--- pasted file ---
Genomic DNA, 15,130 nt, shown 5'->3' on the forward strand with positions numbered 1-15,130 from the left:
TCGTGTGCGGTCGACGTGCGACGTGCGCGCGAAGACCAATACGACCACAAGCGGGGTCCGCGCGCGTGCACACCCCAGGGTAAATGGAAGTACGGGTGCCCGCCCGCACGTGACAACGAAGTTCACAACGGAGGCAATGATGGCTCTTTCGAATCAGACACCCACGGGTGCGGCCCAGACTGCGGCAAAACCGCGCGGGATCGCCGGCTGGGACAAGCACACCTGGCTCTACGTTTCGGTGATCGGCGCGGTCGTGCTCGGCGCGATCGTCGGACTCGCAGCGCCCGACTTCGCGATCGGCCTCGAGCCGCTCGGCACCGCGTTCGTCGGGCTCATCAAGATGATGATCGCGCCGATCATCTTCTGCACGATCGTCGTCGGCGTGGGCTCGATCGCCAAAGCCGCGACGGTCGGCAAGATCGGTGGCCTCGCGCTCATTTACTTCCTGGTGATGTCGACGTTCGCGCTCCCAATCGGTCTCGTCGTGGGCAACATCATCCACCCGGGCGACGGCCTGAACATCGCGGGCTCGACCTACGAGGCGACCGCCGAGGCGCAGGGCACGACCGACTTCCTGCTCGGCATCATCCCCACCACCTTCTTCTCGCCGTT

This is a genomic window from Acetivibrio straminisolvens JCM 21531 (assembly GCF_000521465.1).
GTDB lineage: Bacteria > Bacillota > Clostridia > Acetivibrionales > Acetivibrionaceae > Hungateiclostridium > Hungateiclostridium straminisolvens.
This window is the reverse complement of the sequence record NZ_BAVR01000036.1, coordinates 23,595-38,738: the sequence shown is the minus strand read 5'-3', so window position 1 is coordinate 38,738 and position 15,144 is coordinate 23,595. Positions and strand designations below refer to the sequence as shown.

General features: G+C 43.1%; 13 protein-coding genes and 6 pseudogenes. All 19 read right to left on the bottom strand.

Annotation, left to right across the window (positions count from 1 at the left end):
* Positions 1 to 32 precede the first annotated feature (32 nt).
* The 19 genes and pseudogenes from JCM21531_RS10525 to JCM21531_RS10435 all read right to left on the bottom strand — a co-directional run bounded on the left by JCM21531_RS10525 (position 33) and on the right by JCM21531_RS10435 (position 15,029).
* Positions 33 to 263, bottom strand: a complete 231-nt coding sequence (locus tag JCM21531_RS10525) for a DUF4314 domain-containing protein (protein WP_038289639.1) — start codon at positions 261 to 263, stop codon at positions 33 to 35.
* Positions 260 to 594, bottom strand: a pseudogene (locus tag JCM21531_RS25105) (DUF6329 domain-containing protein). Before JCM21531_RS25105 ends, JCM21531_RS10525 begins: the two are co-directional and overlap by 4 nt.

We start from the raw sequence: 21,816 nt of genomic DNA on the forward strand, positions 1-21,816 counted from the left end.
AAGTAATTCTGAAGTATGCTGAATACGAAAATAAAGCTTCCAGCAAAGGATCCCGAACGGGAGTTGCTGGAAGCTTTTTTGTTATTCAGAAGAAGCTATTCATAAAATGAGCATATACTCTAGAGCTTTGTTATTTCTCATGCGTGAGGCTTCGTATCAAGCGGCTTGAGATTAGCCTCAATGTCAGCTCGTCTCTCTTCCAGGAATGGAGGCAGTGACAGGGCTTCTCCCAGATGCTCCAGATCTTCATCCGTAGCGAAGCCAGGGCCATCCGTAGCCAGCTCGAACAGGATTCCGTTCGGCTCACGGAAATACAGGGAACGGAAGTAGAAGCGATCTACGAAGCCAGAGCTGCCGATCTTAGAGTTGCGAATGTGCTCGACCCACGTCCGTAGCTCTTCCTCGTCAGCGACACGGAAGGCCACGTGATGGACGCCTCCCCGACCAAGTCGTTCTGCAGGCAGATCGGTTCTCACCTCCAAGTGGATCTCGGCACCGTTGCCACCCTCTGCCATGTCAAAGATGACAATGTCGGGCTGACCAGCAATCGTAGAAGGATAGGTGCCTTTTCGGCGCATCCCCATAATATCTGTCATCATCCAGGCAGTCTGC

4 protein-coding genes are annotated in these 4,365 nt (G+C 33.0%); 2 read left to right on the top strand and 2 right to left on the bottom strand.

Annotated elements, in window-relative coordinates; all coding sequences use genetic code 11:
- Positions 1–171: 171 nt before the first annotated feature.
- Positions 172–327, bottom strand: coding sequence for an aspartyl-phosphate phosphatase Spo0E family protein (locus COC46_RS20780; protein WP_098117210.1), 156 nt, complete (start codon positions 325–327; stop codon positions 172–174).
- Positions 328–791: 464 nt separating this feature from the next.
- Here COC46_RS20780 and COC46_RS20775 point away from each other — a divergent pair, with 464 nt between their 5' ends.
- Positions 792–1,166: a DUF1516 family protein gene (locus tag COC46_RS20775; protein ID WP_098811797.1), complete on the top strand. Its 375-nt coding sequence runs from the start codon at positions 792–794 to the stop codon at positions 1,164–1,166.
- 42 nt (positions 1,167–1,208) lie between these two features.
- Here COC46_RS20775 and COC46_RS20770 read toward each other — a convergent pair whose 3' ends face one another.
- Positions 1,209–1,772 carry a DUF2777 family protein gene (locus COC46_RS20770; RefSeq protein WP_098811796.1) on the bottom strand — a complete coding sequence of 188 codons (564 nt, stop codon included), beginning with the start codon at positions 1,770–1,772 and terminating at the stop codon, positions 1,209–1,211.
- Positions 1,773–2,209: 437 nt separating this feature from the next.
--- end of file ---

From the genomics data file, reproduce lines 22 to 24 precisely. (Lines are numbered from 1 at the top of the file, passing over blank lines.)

- Here COC46_RS20775 and COC46_RS20770 read toward each other — a convergent pair whose 3' ends face one another.
- Positions 1,209–1,772 carry a DUF2777 family protein gene (locus COC46_RS20770; RefSeq protein WP_098811796.1) on the bottom strand — a complete coding sequence of 188 codons (564 nt, stop codon included), beginning with the start codon at positions 1,770–1,772 and terminating at the stop codon, positions 1,209–1,211.
- Positions 1,773–2,209: 437 nt separating this feature from the next.